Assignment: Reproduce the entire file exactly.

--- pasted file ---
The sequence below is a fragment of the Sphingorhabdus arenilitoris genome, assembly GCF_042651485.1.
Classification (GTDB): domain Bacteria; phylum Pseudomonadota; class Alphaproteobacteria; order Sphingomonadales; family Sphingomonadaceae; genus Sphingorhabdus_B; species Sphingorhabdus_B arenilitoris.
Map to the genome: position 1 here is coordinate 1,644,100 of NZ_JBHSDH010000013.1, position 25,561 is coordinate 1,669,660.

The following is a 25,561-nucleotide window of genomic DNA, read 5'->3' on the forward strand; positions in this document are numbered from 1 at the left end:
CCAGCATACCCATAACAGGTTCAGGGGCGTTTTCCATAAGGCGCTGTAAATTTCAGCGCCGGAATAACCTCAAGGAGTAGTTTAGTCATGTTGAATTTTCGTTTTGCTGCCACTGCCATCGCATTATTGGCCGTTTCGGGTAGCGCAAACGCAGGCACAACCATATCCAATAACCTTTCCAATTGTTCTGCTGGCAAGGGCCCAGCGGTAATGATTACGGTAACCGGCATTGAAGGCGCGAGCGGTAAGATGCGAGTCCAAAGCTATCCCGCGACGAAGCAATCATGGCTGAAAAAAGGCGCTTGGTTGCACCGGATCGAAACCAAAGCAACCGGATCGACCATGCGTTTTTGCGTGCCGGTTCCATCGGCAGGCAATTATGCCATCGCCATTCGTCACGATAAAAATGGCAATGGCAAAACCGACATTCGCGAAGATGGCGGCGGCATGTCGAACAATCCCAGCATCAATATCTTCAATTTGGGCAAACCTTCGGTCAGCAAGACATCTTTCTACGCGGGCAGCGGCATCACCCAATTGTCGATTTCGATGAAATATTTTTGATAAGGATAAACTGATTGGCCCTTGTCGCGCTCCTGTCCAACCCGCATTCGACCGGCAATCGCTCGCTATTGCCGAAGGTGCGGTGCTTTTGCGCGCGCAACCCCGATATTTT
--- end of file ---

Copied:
The sequence below is a fragment of the Sphingorhabdus arenilitoris genome, assembly GCF_042651485.1.
Classification (GTDB): domain Bacteria; phylum Pseudomonadota; class Alphaproteobacteria; order Sphingomonadales; family Sphingomonadaceae; genus Sphingorhabdus_B; species Sphingorhabdus_B arenilitoris.
Map to the genome: position 1 here is coordinate 1,644,100 of NZ_JBHSDH010000013.1, position 25,561 is coordinate 1,669,660.

The following is a 25,561-nucleotide window of genomic DNA, read 5'->3' on the forward strand; positions in this document are numbered from 1 at the left end:
CCAGCATACCCATAACAGGTTCAGGGGCGTTTTCCATAAGGCGCTGTAAATTTCAGCGCCGGAATAACCTCAAGGAGTAGTTTAGTCATGTTGAATTTTCGTTTTGCTGCCACTGCCATCGCATTATTGGCCGTTTCGGGTAGCGCAAACGCAGGCACAACCATATCCAATAACCTTTCCAATTGTTCTGCTGGCAAGGGCCCAGCGGTAATGATTACGGTAACCGGCATTGAAGGCGCGAGCGGTAAGATGCGAGTCCAAAGCTATCCCGCGACGAAGCAATCATGGCTGAAAAAAGGCGCTTGGTTGCACCGGATCGAAACCAAAGCAACCGGATCGACCATGCGTTTTTGCGTGCCGGTTCCATCGGCAGGCAATTATGCCATCGCCATTCGTCACGATAAAAATGGCAATGGCAAAACCGACATTCGCGAAGATGGCGGCGGCATGTCGAACAATCCCAGCATCAATATCTTCAATTTGGGCAAACCTTCGGTCAGCAAGACATCTTTCTACGCGGGCAGCGGCATCACCCAATTGTCGATTTCGATGAAATATTTTTGATAAGGATAAACTGATTGGCCCTTGTCGCGCTCCTGTCCAACCCGCATTCGACCGGCAATCGCTCGCTATTGCCGAAGGTGCGGTGCTTTTGCGCGCGCAACCCCGATATTTT